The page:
To uncover the general market conditions and tendencies, Neglected Tropical Diseases Treatment market research report acts as a perfect source. This report puts light on many aspects related to industry and market. Market definition, market segmentation, competitive analysis and research methodology are the major topics covered in this report. Data collection modules with large sample sizes are used to collect data and perform base year analysis. This market report gives information about company profile, product specifications, capacity, production value, and market shares for each company under the competitive analysis study.Market Analysis: Global Neglected Tropical Diseases Treatment Market
December 1, 2019Opinion Consider personal side of data collection II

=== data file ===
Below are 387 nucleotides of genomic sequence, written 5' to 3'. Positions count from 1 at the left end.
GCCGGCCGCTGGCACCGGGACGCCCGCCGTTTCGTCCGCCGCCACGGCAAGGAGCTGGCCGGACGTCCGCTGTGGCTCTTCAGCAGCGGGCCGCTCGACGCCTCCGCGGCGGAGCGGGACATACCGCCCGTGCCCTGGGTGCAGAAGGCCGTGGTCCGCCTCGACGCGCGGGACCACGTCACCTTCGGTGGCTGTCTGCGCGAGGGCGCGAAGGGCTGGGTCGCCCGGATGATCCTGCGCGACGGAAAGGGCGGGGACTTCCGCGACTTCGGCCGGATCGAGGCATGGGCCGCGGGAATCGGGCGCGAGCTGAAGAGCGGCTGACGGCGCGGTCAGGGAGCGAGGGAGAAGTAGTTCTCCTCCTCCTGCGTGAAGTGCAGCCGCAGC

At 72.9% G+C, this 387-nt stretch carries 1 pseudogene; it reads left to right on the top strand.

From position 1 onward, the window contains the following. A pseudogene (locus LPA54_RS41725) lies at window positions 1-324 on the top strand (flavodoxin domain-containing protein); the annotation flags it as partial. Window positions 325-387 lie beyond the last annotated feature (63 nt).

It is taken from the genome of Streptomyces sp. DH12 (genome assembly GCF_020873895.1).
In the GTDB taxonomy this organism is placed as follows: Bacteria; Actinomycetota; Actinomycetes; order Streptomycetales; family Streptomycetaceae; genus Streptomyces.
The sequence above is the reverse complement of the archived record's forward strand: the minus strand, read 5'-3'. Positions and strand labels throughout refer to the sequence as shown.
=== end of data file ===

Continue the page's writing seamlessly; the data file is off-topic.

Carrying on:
Washington D.C. USA , Nov 30 (ANI): In what could be a piece of great news for men with advanced prostate cancer, a new study has claimed that they can live two more years or even more on immunotherapy.Yes, the study published in the Journal of Clinical Oncology has found that those with advanced prostate cancer who have exhausted all other treatment options could benefit from immunotherapy.Researchers also found that a small proportion of men were ''super responders' and were alive and well even after the trial had ended despite having had a very poor prognosis before treatment.They found that one in 20 men with end stage prostate cancer responded to the immunotherapy pembrolizumab but although the number who benefited was small, these patients sometimes gained years of extra life.The most dramatic responses came in patients whose tumours had mutations in genes involved in repairing DNA, and the researchers are investigating whether this group might especially benefit from immunotherapy.The phase II clinical trial was led globally by a team at The Institute of Cancer Research, London, and The Royal Marsden Foundation Trust, and involved 258 men with advanced prostate cancer who had previously been treated and become resistant to androgen deprivation therapy and docetaxel chemotherapy.Overall, 5 per cent of men treated with pembrolizumab saw their tumours actually shrink or disappear, while a larger group of 19 per cent had some evidence of tumour response with a decrease in prostate specific antigen (PSA) level.Among a group of 166 patients with particularly advanced disease and high levels of PSA, the average length of survival was 8.1 months with pembrolizumab.Nine of these patients saw their disease disappear or partly disappear on scans. And of these, four were super responders who remained on treatment at the end of study follow up, with responses lasting for at least 22 months.Meanwhile, a second group of patients whose PSA levels were lower but whose disease had spread to the bone lived for an average of 14.1 months on pembrolizumab.The study also compared the effectiveness of pembrolizumab in men whose tumours had a protein called PD L1 on the surface of their cancer cells and those whose tumours did not.Targeting PD L1 activity with pembrolizumab takes the 'brakes' off the immune system, setting it free to attack cancer cells.Commenting on the findings, Professor Johann de Bono, Regius Professor of Cancer Research at The Institute of Cancer Research, London, and Consultant Medical Oncologist at The Royal Marsden NHS Foundation Trust, said: "Our study has shown that a small proportion of men with very advanced prostate cancer are super responders to immunotherapy and could live for at least two years and possibly considerably longer."Adding to it, Professor Paul Workman, Chief Executive of The Institute of Cancer Research, London, said: "Immunotherapy has had tremendous benefits for some cancer patients and it''s fantastic news that even in prostate cancer, where we don''t see much immune activity, a proportion of men are responding well to treatment." (ANI)